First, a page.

Good Health Articles

Transitioning from Pediatrics to Adolescent Medicine

By Dr. Kwabena Blankson, MD | Contributor

There comes a time in every young man’s life when he walks into his doctor’s office and looks around the waiting room…hears inconsolable babies and sees snotty preschoolers…takes a seat on the brightly colored giraffe table…waits for his pediatrician…and asks himself, “What the heck am I doing here?”

This isn’t the exact experience of every young man, but it is for many of the young men I care for, and it was mine when I was a 12-year-old boy still seeing my pediatrician. 

For me, I didn’t really believe that the office I was in was made FOR ME. Geez, I was nearly a teenager! I didn’t need a lollipop or a cute sticker. I didn’t need my mom to hold my hand during my shots. My voice was deeper, except when it wasn’t. I was growing hair in new places. 

There was nothing wrong with my pediatrician. The problem was, developmentally, I needed a different kind of place to receive healthcare, a place that met my needs. Where I felt comfortable. Where I could ask questions about girls, sexual development, or masturbation. A place where someone understood the video games I was into or my up-and-down moods. 

What many parents don’t realize is that in a three-year training program, pediatric trainees these days are only asked to do ONE month of adolescent medicine, the specialty that I practice. One month out of 36. It’s not that they might not see other teenagers during training, it’s that one month of that three-year training might not be enough time to truly learn the intricacies of taking care of the adolescent patient. 

What I want you, the reader, to understand is that adolescent males DESERVE special care. They’ve got similar, yet different, issues to their female counterparts. And for a long time, young men simply haven’t accessed healthcare, not because they didn’t have health problems, but for other reasons—access to care (insurance), false machismo (“boys don’t cry”), dissatisfaction with the office experience, or even gender dynamics. (Pediatrics has a higher proportion of female doctors than any other specialty in medicine—57% of the workforce are women.) How many boys want to ask their female pediatrician about sexual development? Adolescents, specifically males, need specialized care. Having a doctor who understands and can help a young man navigate through stages of development is critical to his transition to adulthood.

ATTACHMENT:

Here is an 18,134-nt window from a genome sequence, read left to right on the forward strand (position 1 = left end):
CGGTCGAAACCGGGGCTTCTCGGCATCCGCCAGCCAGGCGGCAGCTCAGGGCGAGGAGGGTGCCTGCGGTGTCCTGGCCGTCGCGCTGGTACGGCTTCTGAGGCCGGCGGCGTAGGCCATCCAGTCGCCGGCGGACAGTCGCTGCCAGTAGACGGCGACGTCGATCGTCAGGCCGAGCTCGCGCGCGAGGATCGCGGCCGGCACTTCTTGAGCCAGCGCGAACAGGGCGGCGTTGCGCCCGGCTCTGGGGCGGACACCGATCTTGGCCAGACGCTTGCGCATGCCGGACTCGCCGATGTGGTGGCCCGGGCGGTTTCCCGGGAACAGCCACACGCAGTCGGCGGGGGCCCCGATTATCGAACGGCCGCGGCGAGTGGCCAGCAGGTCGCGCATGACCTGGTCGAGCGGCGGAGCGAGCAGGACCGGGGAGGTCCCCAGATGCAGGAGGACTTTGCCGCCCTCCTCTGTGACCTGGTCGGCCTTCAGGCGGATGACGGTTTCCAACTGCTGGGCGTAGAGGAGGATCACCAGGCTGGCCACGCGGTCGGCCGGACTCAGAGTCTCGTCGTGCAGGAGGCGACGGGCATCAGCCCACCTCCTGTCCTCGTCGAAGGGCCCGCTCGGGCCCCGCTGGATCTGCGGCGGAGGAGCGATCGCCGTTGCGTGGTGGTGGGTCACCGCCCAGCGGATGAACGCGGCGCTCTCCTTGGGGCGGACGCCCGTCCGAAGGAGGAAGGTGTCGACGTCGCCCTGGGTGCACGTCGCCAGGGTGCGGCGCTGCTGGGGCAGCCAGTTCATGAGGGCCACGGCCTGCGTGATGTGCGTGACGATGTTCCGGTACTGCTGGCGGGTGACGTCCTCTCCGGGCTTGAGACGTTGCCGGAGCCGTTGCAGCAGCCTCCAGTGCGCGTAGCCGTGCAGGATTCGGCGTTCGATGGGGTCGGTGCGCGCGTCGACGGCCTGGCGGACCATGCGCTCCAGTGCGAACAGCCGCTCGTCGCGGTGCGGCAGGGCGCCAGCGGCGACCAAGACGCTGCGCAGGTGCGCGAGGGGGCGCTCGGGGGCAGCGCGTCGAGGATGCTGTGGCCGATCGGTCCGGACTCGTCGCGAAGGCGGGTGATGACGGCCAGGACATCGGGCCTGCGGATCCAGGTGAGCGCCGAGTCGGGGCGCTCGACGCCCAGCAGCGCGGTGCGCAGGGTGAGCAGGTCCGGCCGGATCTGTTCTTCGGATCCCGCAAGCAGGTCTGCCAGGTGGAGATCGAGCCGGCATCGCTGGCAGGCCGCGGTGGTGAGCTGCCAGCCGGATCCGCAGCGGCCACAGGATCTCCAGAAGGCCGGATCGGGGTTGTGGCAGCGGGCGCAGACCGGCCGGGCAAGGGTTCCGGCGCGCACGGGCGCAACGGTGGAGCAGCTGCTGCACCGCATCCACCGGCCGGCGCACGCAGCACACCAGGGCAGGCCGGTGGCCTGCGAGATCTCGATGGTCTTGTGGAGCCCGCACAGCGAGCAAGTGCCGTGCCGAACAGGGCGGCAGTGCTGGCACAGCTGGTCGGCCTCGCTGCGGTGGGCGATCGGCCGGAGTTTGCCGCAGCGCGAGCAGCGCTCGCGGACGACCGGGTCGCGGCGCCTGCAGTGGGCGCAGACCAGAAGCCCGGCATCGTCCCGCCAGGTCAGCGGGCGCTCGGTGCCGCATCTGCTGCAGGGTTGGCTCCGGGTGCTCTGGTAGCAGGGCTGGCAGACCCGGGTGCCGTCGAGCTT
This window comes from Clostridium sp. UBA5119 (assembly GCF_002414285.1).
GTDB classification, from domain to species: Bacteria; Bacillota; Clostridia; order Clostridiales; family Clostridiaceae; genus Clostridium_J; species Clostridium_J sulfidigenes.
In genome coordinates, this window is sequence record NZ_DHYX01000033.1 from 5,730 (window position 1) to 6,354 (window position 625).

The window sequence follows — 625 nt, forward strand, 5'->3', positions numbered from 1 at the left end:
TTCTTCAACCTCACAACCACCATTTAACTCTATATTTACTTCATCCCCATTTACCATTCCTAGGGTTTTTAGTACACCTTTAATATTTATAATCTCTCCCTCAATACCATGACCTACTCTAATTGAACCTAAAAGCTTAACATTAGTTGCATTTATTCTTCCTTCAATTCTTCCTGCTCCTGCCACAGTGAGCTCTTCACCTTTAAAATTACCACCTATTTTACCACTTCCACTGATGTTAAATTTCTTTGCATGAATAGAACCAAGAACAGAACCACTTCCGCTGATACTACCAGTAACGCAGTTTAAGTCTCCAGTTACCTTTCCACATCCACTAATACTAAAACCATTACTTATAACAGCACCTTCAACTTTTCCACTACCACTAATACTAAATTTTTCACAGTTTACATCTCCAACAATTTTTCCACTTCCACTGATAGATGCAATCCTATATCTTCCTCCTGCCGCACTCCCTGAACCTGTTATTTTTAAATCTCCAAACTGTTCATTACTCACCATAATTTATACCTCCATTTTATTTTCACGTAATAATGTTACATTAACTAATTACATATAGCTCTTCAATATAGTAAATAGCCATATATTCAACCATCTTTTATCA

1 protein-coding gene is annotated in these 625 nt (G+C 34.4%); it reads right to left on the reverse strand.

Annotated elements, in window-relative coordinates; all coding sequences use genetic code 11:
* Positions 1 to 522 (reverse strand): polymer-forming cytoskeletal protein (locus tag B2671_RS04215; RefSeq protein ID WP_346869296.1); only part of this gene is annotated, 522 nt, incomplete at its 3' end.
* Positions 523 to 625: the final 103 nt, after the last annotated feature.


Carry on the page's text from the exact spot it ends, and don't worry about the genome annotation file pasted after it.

Jack, at age 12, sounds a lot like I did at the same age. He is slowly realizing that his parents aren’t “perfect,” and that lost idealization is leading to slightly more confrontation with his parents, less acceptance of parental criticism, and more parental separation. “He’s moody all the time,” his mom says. “She’s the moody one,” he snaps back, using his words more readily (and rudely). 

He’s self-conscious now too, his cracking voice and (slowly) changing body causing him more stress. “When am I gonna get taller?” he asks at the beginning of every visit to see me. He’s obsessed with his height. Other boys seem bigger and faster. Some of those boys are his close friends. He doesn’t want to hear that they have different parents with different genes. He wants to play professional basketball. He’s currently 4’10”.

Mom brings us back quickly to her primary concerns—his impulse control, his boundary pushing. I reassure his mother that this is normal for his developmental stage. I give her advice on how to set boundaries on his out-of-control video gaming. When I ask her to leave the room for confidential doctor time, Jack tells me that some kids vape in his school bathroom, and he thought about trying it, but hasn’t. He’s interested in girls but has never dated. He’s looked at porn a couple of times at home but got caught.

We discuss high-risk behavior and end the appointment on a high note. I tell him that, based on his sexual maturation rating, that he’s going to have a growth spurt in the summer. He’s psyched!